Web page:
10 Years Later: How I Realized That Grief Doesn’t Have An Expiration Date

April 26, 2016  |  

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(Left) Me, my sister, and my late brother. (Right and below) My brother as an adult and a boy.

Grief is a tricky bastard.

I would have liked to say that I was able to move forward from the death of my older brother years ago, but I realized as I whacked away at frozen ice on a concrete slab with a shovel in a cemetery a few months ago, confused about where my brother’s tombstone was under piles of snow, tears flowing and rage seeping out as I screamed his name because the ice wouldn’t break, that I clearly had not.

In fact, I would say that I had actually just distracted myself all these years.

You see, my brother passed away when I was 17. This as I was preparing to graduate from high school, and literally as I was preparing myself to go to prom. He was killed on a Wednesday, and my prom was on a Friday. My mother encouraged me to go because, well, I had already bought everything for the big day. Dress. Shoes. Jewelry. Bag. And I already had a date. I just needed to get my hair and nails done. She also wanted me to go because she wanted me to have my senior prom experience, because life has to go on, even in the most random of ways, and according to my parents, I deserved to be happy. That was, I would say, the beginning of me distracting myself.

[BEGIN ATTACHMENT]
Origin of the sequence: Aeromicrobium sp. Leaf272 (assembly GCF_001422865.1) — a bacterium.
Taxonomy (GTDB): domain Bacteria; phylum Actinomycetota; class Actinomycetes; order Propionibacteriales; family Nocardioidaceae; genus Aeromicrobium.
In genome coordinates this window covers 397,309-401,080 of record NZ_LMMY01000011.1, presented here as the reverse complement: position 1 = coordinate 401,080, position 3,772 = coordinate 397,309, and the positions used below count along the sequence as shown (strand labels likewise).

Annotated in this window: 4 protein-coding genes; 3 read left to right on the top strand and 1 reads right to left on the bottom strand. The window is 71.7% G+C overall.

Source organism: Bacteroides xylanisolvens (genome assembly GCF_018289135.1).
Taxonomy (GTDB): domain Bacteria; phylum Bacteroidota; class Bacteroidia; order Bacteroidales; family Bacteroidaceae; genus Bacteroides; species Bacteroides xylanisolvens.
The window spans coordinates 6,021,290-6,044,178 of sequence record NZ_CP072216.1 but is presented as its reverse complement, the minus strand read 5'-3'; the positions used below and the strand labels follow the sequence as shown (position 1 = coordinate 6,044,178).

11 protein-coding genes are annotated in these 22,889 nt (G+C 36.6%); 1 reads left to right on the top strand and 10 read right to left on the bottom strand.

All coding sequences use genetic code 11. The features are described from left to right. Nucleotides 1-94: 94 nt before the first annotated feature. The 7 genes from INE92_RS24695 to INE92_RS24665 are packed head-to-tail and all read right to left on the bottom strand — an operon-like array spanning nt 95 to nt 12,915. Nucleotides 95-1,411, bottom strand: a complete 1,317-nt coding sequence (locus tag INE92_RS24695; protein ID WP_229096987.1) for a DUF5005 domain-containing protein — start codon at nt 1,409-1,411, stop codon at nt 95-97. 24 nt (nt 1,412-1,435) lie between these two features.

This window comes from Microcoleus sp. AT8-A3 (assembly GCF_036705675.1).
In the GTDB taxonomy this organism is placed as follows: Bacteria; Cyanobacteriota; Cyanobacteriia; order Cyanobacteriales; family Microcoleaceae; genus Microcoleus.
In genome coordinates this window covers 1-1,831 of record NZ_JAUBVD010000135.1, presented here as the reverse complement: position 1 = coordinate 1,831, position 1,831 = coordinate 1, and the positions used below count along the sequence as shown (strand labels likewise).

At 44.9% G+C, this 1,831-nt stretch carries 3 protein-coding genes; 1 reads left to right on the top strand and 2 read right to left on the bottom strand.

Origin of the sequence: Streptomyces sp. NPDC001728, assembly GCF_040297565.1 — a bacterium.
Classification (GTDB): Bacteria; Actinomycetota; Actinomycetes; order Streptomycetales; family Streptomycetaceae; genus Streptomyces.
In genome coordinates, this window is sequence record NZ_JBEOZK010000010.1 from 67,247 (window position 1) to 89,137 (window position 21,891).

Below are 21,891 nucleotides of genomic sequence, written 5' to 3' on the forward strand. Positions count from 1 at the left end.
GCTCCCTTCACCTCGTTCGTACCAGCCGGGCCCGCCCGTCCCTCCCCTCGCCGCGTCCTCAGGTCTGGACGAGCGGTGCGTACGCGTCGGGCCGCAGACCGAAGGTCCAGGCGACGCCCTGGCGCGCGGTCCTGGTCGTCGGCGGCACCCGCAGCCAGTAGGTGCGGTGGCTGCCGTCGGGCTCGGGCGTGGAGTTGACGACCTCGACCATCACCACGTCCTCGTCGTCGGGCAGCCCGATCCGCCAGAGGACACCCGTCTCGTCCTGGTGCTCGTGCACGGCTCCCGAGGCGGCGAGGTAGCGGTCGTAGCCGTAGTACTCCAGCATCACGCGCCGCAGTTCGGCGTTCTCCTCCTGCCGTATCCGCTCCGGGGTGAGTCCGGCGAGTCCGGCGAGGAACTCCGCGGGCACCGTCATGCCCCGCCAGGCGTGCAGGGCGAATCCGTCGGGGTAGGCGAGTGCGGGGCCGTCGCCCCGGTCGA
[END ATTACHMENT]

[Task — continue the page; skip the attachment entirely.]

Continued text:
I went back to school the next week. I graduated. I went back to work earlier than my co-workers and boss at Linens-N-Things expected. I focused on preparing for college at an out-of-state school, the excitement of moving away, meeting new people, living the college life, and obtaining a journalism degree. I did all that shit. I graduated, got my first job out of college, packed up and moved to New York for another job, met a guy and fell in love, got engaged and have since been preparing for a whole new life. I’ve been distracted for years in the hopes that staying busy would force my mind to think forward. But I’ve hit some bumps along the time-to-move-on road.

Life (and the Bible) tells you to accept the things you can not change. To focus on the good times. But everything, in a way, good and bad, has reminded me of my brother over the years. And with those thoughts come grief. From the insignificant things like hearing a song play that one of my brother’s many mixtapes introduced me to (Like Outkast’s “Da Art of Storytellin’ (Part I),” or some Coldplay), or the big things like watching us vote a Black man into the White House and wishing he could have been here to see it. And even the major stuff, like looking at my nephew, who looks a lot like what my brother looked like as a boy, or me planning for a wedding he won’t be here to see. I’m reminded of him often, despite my attempts to quell those thoughts by staying active so I don’t feel that pain. And I think it was the reality of this, as well as what he went through before he passed on, along with a multitude of stressors I took on while doing wedding planning that caused me to have a breakdown and need to return to my family home.

In those moments, big and small, the grief was there, as strong as ever.

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Me and my brother, who was making fun of me and my prom court status.